JN: Isn’t that interesting, because a lot of people would not think that you dropping the ball a couple feet is going to make a big difference.
AR: Right. What people don’t know is that punting, it’s not about how big your leg is or how well you can blast the ball. It’s mostly about your drop. I think it’s a very hard thing to master. Anyone who’s had any athletic ability in them and knows how to punt their toe like a punter should, they get a decent drop and the ball will go pretty far. It’ll go 40 yards, between 40 and 30, somewhere in there. Nothing real big, but it will be a nice punt. Coach Matsakis, it’s funny actually, he hasn’t really lost his drop because he’ll go out there sometimes and punt a little bit, and he’ll have some 40-yard, perfect-turned-over punts. And then sometimes, (cornerbacks) coach (Je'Ney) Jackson will be out there, and coach Jackson’s a very strong guy. He still works out, and he’s got a strong leg. His drop’s kind of off a little bit, so the ball won’t go as far. I’ve seen coach Jackson last year at the bowl, we were messing around before every practice, he’d be like, ‘All right, Rojas, me and you.’ He’d drop the ball, and he bombed one. I can’t remember how far it was, but he actually had a steady drop, it was a perfect drop, and he hit it like a punter would, and it went. I’m not going to lie, it was almost as far as mine, but I’m never going to say it was as far as mine.
JN: So what can go wrong with the drop?
AR: There are several aspects of the drop. You’ll have a drop with the wind behind or at your back, because obviously, the wind pushes the ball. It depends on how the wind’s blowing. Drops are always the best when there’s no wind. The best time to punt is when there’s no wind at all.
JN: Really? Even with it at your back is worse?
AR: Even at your back it’s not as good, because one, you don’t have as much hang time, and two, yeah, it goes far, but you can outkick your coverage plenty of times. Your drop when you drop the ball and it’s really windy, the ball will move forward, causing you to lean back and try to reach for the ball. Same with the wind in your face. You’ve got to hold the ball a little harder and longer and just try to hit it as hard as you can. Even then, it’s really hard. Your drop is probably the main thing in punting.
JN: Every time I watch an NFL game and there’s a shanked punt, they say it’s off the side of his foot. I’ve always wondered: Is every bad punt always off the side of your foot?
AR: No, not at all. They say the ball comes off the side of your leg. It’s really not the side of your leg or the side of your foot. What it is is you drop the ball, the ball will turn in on you, and you hit it straight on — because you want to hit the ball right here on the top of your foot. That’s where you want to hit the ball. When you hit the ball and the ball turns in on you — the ball’s like an egg — so if you hit the side of the ball, it’s going to go straight out to the right, or to the left, or end over end. So it’s really not coming off the side of your foot. There are times when it does come off the side of your foot, but in most of the cases, it’s really not that. It’s again your drop. Your drop’s really important. If your drop is a bad drop, you’ll shank it.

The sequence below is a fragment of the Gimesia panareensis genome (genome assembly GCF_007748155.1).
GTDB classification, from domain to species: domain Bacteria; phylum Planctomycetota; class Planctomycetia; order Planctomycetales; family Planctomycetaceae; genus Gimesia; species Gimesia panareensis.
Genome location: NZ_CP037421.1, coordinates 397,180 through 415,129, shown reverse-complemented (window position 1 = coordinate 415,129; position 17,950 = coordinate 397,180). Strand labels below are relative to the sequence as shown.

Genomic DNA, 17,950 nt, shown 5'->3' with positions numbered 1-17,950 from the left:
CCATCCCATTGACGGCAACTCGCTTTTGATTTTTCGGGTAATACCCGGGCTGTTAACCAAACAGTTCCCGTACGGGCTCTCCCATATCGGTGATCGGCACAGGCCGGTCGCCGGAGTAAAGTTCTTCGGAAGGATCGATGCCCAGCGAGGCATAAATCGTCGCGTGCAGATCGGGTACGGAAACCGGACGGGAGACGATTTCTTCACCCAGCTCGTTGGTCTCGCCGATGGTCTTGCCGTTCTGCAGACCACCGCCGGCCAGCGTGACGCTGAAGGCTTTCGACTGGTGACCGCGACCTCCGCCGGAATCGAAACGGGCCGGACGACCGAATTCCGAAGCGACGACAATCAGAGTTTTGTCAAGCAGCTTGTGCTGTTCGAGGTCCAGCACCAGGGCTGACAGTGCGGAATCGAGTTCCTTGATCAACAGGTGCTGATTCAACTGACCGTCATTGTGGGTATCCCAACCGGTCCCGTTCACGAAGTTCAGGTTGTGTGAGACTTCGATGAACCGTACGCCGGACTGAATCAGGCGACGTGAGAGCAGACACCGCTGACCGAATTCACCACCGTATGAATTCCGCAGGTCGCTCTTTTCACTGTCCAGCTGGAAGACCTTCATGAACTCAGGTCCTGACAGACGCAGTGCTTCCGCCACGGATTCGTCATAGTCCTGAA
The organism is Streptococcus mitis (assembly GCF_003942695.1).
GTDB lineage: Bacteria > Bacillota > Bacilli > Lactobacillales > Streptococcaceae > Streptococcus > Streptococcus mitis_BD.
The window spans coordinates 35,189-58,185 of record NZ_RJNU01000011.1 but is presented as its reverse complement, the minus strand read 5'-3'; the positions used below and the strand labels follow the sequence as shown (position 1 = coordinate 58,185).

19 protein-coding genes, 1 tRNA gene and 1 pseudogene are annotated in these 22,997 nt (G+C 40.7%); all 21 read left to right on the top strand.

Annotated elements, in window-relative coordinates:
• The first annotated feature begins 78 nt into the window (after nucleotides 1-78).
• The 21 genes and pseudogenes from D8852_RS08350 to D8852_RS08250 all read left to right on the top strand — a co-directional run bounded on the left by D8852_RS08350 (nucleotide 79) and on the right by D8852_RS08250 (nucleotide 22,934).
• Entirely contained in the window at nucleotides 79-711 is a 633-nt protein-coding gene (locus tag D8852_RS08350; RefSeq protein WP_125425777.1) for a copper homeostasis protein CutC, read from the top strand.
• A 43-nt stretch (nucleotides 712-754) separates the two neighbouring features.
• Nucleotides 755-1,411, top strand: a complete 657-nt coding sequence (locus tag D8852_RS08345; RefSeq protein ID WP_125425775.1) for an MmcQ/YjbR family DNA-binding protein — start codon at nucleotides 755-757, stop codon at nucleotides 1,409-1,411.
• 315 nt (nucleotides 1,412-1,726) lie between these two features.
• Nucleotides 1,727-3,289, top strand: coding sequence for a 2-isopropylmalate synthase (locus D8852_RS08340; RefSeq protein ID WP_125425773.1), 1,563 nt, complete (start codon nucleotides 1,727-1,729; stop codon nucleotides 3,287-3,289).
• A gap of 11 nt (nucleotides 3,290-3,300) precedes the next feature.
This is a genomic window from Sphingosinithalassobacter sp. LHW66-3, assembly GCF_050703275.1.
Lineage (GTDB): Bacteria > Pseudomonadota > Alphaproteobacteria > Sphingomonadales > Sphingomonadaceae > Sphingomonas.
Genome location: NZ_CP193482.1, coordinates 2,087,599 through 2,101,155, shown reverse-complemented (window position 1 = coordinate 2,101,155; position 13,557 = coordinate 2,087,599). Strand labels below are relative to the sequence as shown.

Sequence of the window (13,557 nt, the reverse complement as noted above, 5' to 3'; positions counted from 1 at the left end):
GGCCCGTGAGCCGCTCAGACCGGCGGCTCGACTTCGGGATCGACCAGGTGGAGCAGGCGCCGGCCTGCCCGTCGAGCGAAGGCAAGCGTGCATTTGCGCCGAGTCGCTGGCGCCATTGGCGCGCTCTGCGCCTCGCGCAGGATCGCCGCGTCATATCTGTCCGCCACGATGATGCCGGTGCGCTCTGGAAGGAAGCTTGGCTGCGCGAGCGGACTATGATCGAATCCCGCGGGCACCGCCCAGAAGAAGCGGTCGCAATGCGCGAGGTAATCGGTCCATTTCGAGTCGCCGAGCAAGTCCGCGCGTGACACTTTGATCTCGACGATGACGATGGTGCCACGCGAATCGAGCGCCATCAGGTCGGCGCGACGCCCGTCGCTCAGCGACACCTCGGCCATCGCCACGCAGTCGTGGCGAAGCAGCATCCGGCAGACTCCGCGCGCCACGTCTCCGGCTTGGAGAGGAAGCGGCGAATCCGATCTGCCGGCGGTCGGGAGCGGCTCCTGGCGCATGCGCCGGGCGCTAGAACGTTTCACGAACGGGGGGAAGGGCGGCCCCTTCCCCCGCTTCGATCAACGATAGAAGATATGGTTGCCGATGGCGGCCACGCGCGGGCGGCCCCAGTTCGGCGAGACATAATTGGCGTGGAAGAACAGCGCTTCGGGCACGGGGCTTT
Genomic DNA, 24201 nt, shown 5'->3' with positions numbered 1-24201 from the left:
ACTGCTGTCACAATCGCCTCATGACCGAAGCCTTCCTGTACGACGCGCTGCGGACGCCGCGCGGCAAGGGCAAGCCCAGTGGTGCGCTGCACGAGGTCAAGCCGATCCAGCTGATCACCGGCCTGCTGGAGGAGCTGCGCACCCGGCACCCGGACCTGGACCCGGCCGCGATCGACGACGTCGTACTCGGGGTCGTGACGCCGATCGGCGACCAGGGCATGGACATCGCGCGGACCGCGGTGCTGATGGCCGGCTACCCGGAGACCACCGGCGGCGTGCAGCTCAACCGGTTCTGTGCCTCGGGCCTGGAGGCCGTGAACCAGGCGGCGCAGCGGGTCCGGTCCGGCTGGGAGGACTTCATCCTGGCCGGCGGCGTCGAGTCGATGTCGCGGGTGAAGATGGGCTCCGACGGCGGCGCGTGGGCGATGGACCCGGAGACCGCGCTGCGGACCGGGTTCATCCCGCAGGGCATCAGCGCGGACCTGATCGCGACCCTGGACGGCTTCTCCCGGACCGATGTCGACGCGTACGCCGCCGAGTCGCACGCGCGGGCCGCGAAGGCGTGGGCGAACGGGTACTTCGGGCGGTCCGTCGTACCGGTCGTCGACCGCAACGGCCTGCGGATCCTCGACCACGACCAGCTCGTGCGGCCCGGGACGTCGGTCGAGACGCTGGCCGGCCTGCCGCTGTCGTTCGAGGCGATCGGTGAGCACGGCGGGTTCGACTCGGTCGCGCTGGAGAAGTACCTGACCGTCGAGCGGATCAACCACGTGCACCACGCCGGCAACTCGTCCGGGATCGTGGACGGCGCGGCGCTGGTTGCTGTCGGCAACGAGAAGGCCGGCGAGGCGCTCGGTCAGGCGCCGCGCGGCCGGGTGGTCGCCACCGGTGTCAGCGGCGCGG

JN: I’ve always just wondered, ‘How does this guy in the booth know every single time it’s off the side of his foot?’
AR: And you really can’t see it. Have you seen that commercial, I think it’s Nike or Reebok, it’s a football commercial where the ball is being kicked by the kicker, and you can actually see the pressure of the ball actually pushing in. It’s just like that. Your leg speed is so fast that you really couldn’t tell if it’s coming off the side of your foot. Most of the times, it’s a solid hit, it’s just the ball, you hit the ball at the wrong spot. That’s what happens.
JN: So you just want to hit it square?
AR: You want to hit it square with very little angle. (Holds palm flat) Just perfect.
AR: Oh man.
JN: Tell me about those battles.
AR: I knew it would come up. They were intense. Me and Kale probably sweat more in those pingpong matches than we would have in a summer workout. We were going at it. He’d hit a great point, I’d hit a great point. We looked like professional table-tennis players out there. We’re backed up at least three feet away from the table and hitting with topspin, slamming it on each other, all these fancy serves. Kale Pick, man, he surprised me.
I played a lot of pingpong back at home. I thought I was going to run the table, but Kale Pick gave me a challenge. There’s a lot of guys on the team that are pretty good at pingpong that gave me a challenge. We played games, actual games we’d play with sets and games. We got intense. It was fun. It was a good time, too.
JN: So are you the best on the team?
AR: Am I the best on the team? Nope, I can’t say that because I truthfully haven’t played everybody. I really don’t know if I am.
JN: You’re the best known player on the team, then.
AR: When I played in the Insight Bowl, I don’t remember losing. I could have lost a couple sets, but I’ve ended up winning most of the games. (Jake) Laptad’s a pretty good pingpong player. My roommate, Darrell Stuckey, is another really good pingpong player. But I can’t say I’ve lost to them. I really can’t.
JN: Kale needs to get some more work in. Is that what you’re saying?
AR: Whatever bowl we go to this year, we’ll make sure there’s a pingpong table there and we’ll go at it hard.
JN: Is that frustrating as a punter that the main stat that people keep track of (punting average) is kind of misleading?
AR: It’s not so much frustrating. It’s just people don’t really know the truth behind punting. When they hear, ‘Oh, this guy had an 80-yard punt.’ Well was it a 40-yard punt and then it rolled 40 yards? It’s really not all about that. It’s really about being fundamentally sound in the punting game. ... It won’t do me any good to punt the ball 60 yards and have no hang time or 60 yards and through the end zone or 60 yards and I outkick my coverage and the guy’s going to have 20 or 30 yards to work with before my guys even get there.